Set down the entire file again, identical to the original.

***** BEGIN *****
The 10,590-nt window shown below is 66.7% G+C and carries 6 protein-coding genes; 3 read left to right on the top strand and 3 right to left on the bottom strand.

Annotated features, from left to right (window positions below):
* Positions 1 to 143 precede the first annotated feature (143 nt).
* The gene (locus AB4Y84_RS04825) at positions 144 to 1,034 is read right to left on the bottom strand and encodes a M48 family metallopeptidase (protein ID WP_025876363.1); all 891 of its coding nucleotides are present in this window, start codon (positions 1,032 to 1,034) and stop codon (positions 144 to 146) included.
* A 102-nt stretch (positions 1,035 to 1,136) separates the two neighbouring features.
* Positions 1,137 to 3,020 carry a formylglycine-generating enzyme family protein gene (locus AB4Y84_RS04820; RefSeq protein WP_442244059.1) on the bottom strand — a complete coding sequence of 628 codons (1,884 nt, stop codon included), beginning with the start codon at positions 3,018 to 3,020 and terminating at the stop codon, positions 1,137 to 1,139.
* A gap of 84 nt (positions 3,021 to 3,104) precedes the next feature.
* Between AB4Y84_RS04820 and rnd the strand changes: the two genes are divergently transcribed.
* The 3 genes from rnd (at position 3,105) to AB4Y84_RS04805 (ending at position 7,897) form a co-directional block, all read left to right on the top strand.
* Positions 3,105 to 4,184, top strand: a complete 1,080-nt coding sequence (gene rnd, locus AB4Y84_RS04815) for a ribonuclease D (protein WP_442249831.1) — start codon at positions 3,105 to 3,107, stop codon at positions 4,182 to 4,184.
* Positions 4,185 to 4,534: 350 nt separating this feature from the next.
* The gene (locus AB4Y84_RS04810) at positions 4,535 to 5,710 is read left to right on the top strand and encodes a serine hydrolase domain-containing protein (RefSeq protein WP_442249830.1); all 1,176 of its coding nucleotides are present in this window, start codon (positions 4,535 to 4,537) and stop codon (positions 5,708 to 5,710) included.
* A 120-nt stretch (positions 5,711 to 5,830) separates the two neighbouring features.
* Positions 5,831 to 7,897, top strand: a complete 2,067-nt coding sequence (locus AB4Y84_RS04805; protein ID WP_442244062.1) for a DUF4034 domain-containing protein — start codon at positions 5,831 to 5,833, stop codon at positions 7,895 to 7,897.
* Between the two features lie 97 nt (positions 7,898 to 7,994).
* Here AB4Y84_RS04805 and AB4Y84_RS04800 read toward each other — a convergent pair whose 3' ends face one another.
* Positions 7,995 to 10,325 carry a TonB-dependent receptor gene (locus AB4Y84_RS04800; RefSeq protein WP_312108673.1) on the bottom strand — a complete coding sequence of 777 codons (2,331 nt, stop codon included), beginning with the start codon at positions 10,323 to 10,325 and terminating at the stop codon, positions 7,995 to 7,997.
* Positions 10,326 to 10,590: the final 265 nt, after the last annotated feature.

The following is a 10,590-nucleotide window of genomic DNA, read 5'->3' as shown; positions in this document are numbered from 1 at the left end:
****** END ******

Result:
The 10,590-nt window shown below is 66.7% G+C and carries 6 protein-coding genes; 3 read left to right on the top strand and 3 right to left on the bottom strand.

Annotated features, from left to right (window positions below):
* Positions 1 to 143 precede the first annotated feature (143 nt).
* The gene (locus AB4Y84_RS04825) at positions 144 to 1,034 is read right to left on the bottom strand and encodes a M48 family metallopeptidase (protein ID WP_025876363.1); all 891 of its coding nucleotides are present in this window, start codon (positions 1,032 to 1,034) and stop codon (positions 144 to 146) included.
* A 102-nt stretch (positions 1,035 to 1,136) separates the two neighbouring features.
* Positions 1,137 to 3,020 carry a formylglycine-generating enzyme family protein gene (locus AB4Y84_RS04820; RefSeq protein WP_442244059.1) on the bottom strand — a complete coding sequence of 628 codons (1,884 nt, stop codon included), beginning with the start codon at positions 3,018 to 3,020 and terminating at the stop codon, positions 1,137 to 1,139.
* A gap of 84 nt (positions 3,021 to 3,104) precedes the next feature.
* Between AB4Y84_RS04820 and rnd the strand changes: the two genes are divergently transcribed.
* The 3 genes from rnd (at position 3,105) to AB4Y84_RS04805 (ending at position 7,897) form a co-directional block, all read left to right on the top strand.
* Positions 3,105 to 4,184, top strand: a complete 1,080-nt coding sequence (gene rnd, locus AB4Y84_RS04815) for a ribonuclease D (protein WP_442249831.1) — start codon at positions 3,105 to 3,107, stop codon at positions 4,182 to 4,184.
* Positions 4,185 to 4,534: 350 nt separating this feature from the next.
* The gene (locus AB4Y84_RS04810) at positions 4,535 to 5,710 is read left to right on the top strand and encodes a serine hydrolase domain-containing protein (RefSeq protein WP_442249830.1); all 1,176 of its coding nucleotides are present in this window, start codon (positions 4,535 to 4,537) and stop codon (positions 5,708 to 5,710) included.
* A 120-nt stretch (positions 5,711 to 5,830) separates the two neighbouring features.
* Positions 5,831 to 7,897, top strand: a complete 2,067-nt coding sequence (locus AB4Y84_RS04805; protein ID WP_442244062.1) for a DUF4034 domain-containing protein — start codon at positions 5,831 to 5,833, stop codon at positions 7,895 to 7,897.
* Between the two features lie 97 nt (positions 7,898 to 7,994).
* Here AB4Y84_RS04805 and AB4Y84_RS04800 read toward each other — a convergent pair whose 3' ends face one another.
* Positions 7,995 to 10,325 carry a TonB-dependent receptor gene (locus AB4Y84_RS04800; RefSeq protein WP_312108673.1) on the bottom strand — a complete coding sequence of 777 codons (2,331 nt, stop codon included), beginning with the start codon at positions 10,323 to 10,325 and terminating at the stop codon, positions 7,995 to 7,997.
* Positions 10,326 to 10,590: the final 265 nt, after the last annotated feature.

The following is a 10,590-nucleotide window of genomic DNA, read 5'->3' as shown; positions in this document are numbered from 1 at the left end: